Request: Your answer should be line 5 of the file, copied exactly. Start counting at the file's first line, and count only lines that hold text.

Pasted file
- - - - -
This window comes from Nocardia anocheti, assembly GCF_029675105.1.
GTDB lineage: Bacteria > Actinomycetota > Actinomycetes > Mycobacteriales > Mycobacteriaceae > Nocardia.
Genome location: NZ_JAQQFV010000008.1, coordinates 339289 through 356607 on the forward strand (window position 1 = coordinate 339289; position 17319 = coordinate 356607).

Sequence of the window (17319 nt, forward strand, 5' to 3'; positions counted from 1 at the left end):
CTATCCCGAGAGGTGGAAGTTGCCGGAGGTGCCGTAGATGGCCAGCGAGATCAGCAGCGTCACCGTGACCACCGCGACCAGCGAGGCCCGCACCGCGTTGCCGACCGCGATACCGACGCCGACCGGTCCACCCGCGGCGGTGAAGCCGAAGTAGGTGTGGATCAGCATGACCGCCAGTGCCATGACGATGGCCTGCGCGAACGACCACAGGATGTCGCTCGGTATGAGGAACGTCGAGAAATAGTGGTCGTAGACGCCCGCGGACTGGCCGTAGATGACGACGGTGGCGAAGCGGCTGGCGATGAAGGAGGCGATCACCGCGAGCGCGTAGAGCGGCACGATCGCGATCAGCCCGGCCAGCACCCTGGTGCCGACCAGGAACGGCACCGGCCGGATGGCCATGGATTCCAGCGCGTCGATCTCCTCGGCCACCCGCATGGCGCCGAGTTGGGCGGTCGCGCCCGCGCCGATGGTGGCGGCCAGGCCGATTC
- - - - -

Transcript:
CTATCCCGAGAGGTGGAAGTTGCCGGAGGTGCCGTAGATGGCCAGCGAGATCAGCAGCGTCACCGTGACCACCGCGACCAGCGAGGCCCGCACCGCGTTGCCGACCGCGATACCGACGCCGACCGGTCCACCCGCGGCGGTGAAGCCGAAGTAGGTGTGGATCAGCATGACCGCCAGTGCCATGACGATGGCCTGCGCGAACGACCACAGGATGTCGCTCGGTATGAGGAACGTCGAGAAATAGTGGTCGTAGACGCCCGCGGACTGGCCGTAGATGACGACGGTGGCGAAGCGGCTGGCGATGAAGGAGGCGATCACCGCGAGCGCGTAGAGCGGCACGATCGCGATCAGCCCGGCCAGCACCCTGGTGCCGACCAGGAACGGCACCGGCCGGATGGCCATGGATTCCAGCGCGTCGATCTCCTCGGCCACCCGCATGGCGCCGAGTTGGGCGGTCGCGCCCGCGCCGATGGTGGCGGCCAGGCCGATTC